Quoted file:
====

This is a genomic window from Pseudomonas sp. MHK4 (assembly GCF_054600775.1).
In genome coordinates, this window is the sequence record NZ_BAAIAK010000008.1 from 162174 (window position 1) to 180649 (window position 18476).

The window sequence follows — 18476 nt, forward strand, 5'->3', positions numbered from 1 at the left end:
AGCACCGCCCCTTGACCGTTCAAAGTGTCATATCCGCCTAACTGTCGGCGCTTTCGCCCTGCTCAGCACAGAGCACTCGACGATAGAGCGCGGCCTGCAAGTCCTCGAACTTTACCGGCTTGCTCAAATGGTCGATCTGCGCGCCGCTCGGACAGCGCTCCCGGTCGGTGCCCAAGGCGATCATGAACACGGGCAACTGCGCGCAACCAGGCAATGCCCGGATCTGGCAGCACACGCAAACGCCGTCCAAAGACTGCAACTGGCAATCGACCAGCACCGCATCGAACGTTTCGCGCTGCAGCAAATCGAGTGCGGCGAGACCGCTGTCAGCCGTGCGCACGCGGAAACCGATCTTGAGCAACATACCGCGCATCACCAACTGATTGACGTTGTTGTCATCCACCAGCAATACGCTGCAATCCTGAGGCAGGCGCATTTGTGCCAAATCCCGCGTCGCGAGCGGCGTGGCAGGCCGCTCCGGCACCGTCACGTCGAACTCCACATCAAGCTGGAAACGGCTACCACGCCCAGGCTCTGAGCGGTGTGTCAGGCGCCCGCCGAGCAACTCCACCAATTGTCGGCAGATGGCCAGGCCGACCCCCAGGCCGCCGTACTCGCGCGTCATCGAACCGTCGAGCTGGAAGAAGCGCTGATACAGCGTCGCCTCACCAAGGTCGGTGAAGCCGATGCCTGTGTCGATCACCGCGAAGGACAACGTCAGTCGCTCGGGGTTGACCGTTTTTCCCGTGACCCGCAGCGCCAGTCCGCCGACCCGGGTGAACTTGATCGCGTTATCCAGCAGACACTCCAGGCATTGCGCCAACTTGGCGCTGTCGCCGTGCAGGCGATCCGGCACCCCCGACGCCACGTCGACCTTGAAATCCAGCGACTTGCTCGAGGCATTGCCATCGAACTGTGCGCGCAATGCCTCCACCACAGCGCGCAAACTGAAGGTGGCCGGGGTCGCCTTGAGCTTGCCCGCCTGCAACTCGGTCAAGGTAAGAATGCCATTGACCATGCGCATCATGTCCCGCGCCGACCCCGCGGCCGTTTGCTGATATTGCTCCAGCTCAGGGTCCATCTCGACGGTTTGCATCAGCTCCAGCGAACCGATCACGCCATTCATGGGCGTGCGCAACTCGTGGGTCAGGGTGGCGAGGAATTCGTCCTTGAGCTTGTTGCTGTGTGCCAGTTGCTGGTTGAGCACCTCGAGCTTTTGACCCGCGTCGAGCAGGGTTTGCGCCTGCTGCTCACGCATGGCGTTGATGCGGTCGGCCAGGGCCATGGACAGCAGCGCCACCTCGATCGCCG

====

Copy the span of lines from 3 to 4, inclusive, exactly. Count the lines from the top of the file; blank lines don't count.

The window sequence follows — 18476 nt, forward strand, 5'->3', positions numbered from 1 at the left end:
AGCACCGCCCCTTGACCGTTCAAAGTGTCATATCCGCCTAACTGTCGGCGCTTTCGCCCTGCTCAGCACAGAGCACTCGACGATAGAGCGCGGCCTGCAAGTCCTCGAACTTTACCGGCTTGCTCAAATGGTCGATCTGCGCGCCGCTCGGACAGCGCTCCCGGTCGGTGCCCAAGGCGATCATGAACACGGGCAACTGCGCGCAACCAGGCAATGCCCGGATCTGGCAGCACACGCAAACGCCGTCCAAAGACTGCAACTGGCAATCGACCAGCACCGCATCGAACGTTTCGCGCTGCAGCAAATCGAGTGCGGCGAGACCGCTGTCAGCCGTGCGCACGCGGAAACCGATCTTGAGCAACATACCGCGCATCACCAACTGATTGACGTTGTTGTCATCCACCAGCAATACGCTGCAATCCTGAGGCAGGCGCATTTGTGCCAAATCCCGCGTCGCGAGCGGCGTGGCAGGCCGCTCCGGCACCGTCACGTCGAACTCCACATCAAGCTGGAAACGGCTACCACGCCCAGGCTCTGAGCGGTGTGTCAGGCGCCCGCCGAGCAACTCCACCAATTGTCGGCAGATGGCCAGGCCGACCCCCAGGCCGCCGTACTCGCGCGTCATCGAACCGTCGAGCTGGAAGAAGCGCTGATACAGCGTCGCCTCACCAAGGTCGGTGAAGCCGATGCCTGTGTCGATCACCGCGAAGGACAACGTCAGTCGCTCGGGGTTGACCGTTTTTCCCGTGACCCGCAGCGCCAGTCCGCCGACCCGGGTGAACTTGATCGCGTTATCCAGCAGACACTCCAGGCATTGCGCCAACTTGGCGCTGTCGCCGTGCAGGCGATCCGGCACCCCCGACGCCACGTCGACCTTGAAATCCAGCGACTTGCTCGAGGCATTGCCATCGAACTGTGCGCGCAATGCCTCCACCACAGCGCGCAAACTGAAGGTGGCCGGGGTCGCCTTGAGCTTGCCCGCCTGCAACTCGGTCAAGGTAAGAATGCCATTGACCATGCGCATCATGTCCCGCGCCGACCCCGCGGCCGTTTGCTGATATTGCTCCAGCTCAGGGTCCATCTCGACGGTTTGCATCAGCTCCAGCGAACCGATCACGCCATTCATGGGCGTGCGCAACTCGTGGGTCAGGGTGGCGAGGAATTCGTCCTTGAGCTTGTTGCTGTGTGCCAGTTGCTGGTTGAGCACCTCGAGCTTTTGACCCGCGTCGAGCAGGGTTTGCGCCTGCTGCTCACGCATGGCGTTGATGCGGTCGGCCAGGGCCATGGACAGCAGCGCCACCTCGATCGCCG